Hi Ann, Vietnam

The Vietnamese Port That Got to See Ships


blessed rest
Two villagers rest in the shadow of the gaudy facade of a Hoi An temple.
A fluvial bustle
Boatmen, vendors and porters work on vessels much smaller than those the Thu Bon River once admitted to.
Guaranteed shadow
City dweller shelters from the tropical sun under a Vietnamese hat not there.
A Vietcong Heritage
An obvious Soviet-inspired street banner promotes the virtues of Communism.
tropical margin
Palm trees, coconut trees and boats with Vietnamese flags add color to one of the banks of the Thu Bon River.
The Japanese Bridge
Residents prepare to enter the dark of Hoi An's only covered bridge, the old Japanese bridge.
Aroma & Spirituality
Incense purifies one of the various Buddhist temples in Hoi An where, in addition to the Vietnamese, there are still Chinese communities and Japanese descendants.
The possible liming
Small boats and low drafts circulate in the flow near the silted mouth of the Thu Bon River.
Banana Holder
Seller tries to group bread bananas in order to facilitate their transport.
sincere marketing
One of the city's many tailors appeals to visitors, in writing, to stop looking in his shop window and buy.
Full Load
Boat loaded with bicycles and other goods travels along the Thu Bon River, just in front of Hoi An.
Vietnamese style
Residents pass in front of a gaudy Buddhist temple in Hoi An, dressed in unmistakable Vietnamese fashion.
China Sea fish
Fishmongers and buyers discuss prices for freshly caught fish.
Weight and counterweight
A woman balances a load on one shoulder just as the Vietnamese have done for centuries.
Fresh fish
Fishmongers chat at a fish market by the Thu Bon River.
Hoi An was one of the most important trading posts in Asia. Political changes and the siltation of the Thu Bon River dictated its decline and preserved it as the most picturesque city in Vietnam.

The China Sea continued to make us its own.

As we traveled, little by little, the 150 km from Hué to the south, we passed through peculiar roadside plots. We could have enjoyed them better, but a thick fog creeping over the coast from the east enveloped them most of the morning.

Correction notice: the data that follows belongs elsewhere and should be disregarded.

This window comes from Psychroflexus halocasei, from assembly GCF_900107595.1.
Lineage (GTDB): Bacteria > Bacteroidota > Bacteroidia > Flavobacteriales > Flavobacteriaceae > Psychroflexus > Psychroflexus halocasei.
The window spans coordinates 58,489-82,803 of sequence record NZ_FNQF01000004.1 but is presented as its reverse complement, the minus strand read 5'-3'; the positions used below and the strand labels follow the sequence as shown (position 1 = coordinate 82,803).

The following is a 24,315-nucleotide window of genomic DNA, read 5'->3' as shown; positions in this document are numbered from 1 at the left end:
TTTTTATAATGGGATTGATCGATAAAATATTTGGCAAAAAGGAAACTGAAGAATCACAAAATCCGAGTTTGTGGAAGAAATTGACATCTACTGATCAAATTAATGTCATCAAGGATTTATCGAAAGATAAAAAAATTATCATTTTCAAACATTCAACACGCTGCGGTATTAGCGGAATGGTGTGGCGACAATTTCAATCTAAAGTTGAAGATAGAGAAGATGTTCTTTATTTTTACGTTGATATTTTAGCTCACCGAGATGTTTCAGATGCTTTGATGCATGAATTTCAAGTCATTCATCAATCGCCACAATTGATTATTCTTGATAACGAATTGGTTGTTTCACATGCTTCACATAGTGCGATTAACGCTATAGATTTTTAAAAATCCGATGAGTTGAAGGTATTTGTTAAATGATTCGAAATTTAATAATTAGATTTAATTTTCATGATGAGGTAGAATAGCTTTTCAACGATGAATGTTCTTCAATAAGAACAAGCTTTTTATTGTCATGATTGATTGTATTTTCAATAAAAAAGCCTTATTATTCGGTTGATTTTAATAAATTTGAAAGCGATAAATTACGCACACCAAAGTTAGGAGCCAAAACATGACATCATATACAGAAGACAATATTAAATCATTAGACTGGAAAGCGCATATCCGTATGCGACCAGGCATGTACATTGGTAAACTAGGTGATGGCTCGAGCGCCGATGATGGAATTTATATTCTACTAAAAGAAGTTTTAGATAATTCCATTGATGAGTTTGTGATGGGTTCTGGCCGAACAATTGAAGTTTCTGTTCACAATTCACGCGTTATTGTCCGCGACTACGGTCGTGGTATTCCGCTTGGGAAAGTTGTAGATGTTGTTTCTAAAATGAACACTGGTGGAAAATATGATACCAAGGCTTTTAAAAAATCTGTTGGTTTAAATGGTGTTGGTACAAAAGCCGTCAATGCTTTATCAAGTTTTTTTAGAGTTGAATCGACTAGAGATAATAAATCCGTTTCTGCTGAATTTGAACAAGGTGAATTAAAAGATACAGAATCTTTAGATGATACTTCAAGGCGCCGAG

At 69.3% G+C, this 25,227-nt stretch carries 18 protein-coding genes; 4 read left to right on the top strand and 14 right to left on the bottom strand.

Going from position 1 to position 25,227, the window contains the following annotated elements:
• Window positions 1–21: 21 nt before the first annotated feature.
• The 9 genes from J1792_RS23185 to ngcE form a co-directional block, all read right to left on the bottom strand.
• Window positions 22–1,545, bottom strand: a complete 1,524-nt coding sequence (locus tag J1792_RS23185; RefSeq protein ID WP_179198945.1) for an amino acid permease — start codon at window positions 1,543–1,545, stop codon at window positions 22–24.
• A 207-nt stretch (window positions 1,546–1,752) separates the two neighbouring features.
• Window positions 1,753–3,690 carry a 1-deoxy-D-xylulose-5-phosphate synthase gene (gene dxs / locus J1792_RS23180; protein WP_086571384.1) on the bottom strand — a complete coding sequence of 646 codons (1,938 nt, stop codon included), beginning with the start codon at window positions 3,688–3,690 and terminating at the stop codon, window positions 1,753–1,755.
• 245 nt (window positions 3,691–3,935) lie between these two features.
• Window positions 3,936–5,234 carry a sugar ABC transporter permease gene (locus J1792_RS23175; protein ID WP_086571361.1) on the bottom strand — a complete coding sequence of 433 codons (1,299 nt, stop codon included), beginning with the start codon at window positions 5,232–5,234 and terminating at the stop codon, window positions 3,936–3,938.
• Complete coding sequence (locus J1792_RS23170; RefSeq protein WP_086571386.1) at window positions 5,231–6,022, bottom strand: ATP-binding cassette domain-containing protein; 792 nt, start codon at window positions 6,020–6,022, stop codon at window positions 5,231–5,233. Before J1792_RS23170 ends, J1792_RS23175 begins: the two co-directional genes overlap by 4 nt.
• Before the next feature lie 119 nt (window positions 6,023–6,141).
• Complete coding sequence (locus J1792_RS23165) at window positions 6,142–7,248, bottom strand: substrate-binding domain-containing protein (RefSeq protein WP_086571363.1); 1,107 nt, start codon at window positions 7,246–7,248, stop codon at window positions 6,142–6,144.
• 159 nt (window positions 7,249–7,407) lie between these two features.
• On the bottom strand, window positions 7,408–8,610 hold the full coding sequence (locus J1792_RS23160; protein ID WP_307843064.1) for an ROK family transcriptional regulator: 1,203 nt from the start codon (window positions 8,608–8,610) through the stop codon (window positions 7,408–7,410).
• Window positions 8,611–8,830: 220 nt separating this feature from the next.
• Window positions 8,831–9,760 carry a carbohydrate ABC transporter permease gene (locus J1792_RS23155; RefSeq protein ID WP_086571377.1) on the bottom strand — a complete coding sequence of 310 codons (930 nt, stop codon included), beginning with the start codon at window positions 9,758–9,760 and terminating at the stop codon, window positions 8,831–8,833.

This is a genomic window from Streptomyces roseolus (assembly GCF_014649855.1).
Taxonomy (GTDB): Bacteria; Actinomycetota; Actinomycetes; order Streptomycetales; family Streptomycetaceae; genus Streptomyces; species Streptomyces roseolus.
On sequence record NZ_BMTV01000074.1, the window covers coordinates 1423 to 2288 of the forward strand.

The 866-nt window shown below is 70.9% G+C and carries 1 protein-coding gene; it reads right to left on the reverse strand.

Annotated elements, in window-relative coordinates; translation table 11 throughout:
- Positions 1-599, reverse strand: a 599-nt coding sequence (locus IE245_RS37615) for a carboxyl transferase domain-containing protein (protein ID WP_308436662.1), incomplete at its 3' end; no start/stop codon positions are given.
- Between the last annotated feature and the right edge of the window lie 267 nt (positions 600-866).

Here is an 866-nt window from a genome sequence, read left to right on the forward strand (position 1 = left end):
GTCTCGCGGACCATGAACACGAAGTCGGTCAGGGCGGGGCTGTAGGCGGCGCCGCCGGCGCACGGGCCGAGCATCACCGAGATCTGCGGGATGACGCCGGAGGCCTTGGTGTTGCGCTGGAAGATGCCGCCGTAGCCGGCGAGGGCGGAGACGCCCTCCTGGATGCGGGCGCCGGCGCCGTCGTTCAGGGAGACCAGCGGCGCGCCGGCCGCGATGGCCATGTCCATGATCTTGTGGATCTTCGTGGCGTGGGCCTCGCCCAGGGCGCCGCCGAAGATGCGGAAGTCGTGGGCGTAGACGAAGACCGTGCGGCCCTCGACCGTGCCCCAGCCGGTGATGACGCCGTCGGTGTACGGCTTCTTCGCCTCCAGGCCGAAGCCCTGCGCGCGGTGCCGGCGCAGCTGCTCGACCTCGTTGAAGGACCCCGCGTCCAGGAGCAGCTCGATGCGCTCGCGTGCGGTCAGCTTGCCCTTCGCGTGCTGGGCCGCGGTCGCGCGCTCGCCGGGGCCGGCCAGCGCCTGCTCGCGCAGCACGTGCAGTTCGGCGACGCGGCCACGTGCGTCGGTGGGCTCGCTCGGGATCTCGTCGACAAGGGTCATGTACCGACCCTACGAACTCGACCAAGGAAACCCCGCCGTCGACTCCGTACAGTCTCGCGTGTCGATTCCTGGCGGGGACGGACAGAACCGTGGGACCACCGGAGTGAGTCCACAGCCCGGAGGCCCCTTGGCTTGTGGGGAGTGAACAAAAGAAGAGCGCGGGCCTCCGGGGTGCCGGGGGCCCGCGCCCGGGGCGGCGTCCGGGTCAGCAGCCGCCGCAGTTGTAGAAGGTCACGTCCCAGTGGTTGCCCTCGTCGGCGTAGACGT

Once we arrived in Hoi An, the weather changed. The fog dissipated under the power of the tropical sun and gave blazes of soft light that increased in intensity and duration until they annihilated the mist and left the city uncovered, with the torrid heat much more usual from those places to wash away the old facades colonial.

Hoi An's historic core lay a few scattered miles north of the river's estuary. Aware of the easy navigability of the village, we rented two patisseries just like those used by the residents.

These soon took refuge en masse under their hats not the. It's been a long time since we've seen those yellowish and graceful cones in such great concentration, nor a Vietnam so pleasing to the eye and, at the same time, genuine and hyperactive, we dare to conclude that with a busy pace similar to that which seduced by those sides the Portuguese navigator, adventurer, merchant and privateer, António de Faria.

At a certain point in his life, Faria admitted Fernão Mendes Pinto to his service. Both had a strong connection to Montemor-o-Velho and the former led the new subject in various adventures and misadventures, robberies and massacres that Mendes Pinto narrated in “Peregrinação”. Faria has, by the way, a preponderant role in the epic.

He was the first European to visit and establish regular contact with these Asian coordinates.

After disembarking in Danang (a little further north), he came across the commercial influence of that area and sought to establish an entrepot in Faifo – as Hoi An was known among European merchants – in the center of an area to which the Portuguese they soon nicknamed Cauchichina, Cauchi probably adjusted to Giao Chi, its original name. Thereafter, the West used the Cochinchina adaptation.